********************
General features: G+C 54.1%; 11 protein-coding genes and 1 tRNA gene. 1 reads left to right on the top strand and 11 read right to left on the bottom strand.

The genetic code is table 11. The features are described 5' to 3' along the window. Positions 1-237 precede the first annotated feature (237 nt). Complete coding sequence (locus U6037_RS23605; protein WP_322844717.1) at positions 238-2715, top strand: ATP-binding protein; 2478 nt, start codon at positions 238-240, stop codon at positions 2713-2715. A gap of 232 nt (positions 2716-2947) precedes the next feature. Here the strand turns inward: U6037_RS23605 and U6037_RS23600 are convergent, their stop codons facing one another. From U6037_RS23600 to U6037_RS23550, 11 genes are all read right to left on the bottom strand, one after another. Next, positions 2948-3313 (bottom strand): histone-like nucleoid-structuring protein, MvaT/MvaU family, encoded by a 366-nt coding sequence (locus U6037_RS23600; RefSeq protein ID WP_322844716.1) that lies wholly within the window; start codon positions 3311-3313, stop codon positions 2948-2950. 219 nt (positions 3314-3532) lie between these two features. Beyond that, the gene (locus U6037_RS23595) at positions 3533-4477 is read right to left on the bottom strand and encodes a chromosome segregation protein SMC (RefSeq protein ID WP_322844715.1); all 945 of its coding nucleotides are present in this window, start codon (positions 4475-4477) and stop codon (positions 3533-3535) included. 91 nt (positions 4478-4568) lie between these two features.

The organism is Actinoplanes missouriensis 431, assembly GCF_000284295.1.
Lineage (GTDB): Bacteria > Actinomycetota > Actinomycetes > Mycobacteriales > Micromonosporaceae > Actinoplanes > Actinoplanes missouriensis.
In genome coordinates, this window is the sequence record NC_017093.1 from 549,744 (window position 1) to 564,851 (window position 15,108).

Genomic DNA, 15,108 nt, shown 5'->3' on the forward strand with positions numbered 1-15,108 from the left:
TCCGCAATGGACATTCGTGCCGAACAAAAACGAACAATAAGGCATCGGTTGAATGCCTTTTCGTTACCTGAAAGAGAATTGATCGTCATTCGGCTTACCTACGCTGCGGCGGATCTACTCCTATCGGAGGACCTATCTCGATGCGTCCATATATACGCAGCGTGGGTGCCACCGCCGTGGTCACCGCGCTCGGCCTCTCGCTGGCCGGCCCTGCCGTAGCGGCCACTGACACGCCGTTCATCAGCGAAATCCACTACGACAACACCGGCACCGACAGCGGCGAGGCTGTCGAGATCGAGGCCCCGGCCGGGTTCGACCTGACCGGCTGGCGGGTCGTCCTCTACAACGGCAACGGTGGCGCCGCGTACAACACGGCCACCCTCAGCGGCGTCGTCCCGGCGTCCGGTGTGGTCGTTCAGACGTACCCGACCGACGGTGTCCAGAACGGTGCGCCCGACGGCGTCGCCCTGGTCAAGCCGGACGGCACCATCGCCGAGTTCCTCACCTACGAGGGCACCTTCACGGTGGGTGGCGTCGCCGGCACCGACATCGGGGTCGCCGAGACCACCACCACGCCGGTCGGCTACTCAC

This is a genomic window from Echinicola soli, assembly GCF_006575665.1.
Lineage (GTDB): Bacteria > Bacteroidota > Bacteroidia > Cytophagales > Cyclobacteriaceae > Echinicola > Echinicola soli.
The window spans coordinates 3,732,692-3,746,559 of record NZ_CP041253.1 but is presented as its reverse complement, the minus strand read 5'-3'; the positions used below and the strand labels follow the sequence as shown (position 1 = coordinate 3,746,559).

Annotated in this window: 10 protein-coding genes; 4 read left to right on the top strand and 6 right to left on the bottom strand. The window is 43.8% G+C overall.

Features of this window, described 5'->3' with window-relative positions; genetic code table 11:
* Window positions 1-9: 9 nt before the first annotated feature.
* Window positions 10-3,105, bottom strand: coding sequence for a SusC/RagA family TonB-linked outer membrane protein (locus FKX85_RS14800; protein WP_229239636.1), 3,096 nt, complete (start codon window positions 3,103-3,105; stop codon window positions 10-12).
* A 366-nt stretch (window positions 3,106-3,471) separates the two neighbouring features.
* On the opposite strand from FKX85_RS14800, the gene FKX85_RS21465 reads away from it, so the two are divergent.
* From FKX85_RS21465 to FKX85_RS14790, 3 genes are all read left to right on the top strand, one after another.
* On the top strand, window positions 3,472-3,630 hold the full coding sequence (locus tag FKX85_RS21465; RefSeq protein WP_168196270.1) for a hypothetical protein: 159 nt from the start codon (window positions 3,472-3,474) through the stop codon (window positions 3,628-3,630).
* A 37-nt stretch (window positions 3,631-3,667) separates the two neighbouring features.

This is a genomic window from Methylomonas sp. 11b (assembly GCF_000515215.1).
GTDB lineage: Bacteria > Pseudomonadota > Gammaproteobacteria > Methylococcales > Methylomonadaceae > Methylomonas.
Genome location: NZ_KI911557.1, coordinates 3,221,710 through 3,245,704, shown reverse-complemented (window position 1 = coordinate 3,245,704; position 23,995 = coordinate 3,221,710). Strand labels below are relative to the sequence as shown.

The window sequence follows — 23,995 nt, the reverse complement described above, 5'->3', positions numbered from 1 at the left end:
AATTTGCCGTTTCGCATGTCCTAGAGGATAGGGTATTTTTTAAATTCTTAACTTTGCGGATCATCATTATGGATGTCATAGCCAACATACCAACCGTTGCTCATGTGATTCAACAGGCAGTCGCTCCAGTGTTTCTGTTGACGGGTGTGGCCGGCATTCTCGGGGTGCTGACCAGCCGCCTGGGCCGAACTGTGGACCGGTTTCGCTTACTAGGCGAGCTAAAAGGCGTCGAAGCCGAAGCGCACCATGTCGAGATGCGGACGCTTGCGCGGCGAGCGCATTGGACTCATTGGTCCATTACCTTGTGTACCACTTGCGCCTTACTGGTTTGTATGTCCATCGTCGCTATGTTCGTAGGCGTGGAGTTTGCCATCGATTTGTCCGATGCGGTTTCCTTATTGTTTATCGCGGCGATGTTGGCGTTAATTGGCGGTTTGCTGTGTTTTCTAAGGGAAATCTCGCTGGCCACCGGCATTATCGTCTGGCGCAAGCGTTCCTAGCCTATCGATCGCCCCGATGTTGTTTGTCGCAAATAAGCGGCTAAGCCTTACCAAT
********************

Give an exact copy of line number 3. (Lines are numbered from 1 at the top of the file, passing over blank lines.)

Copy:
The organism is Actinoplanes missouriensis 431, assembly GCF_000284295.1.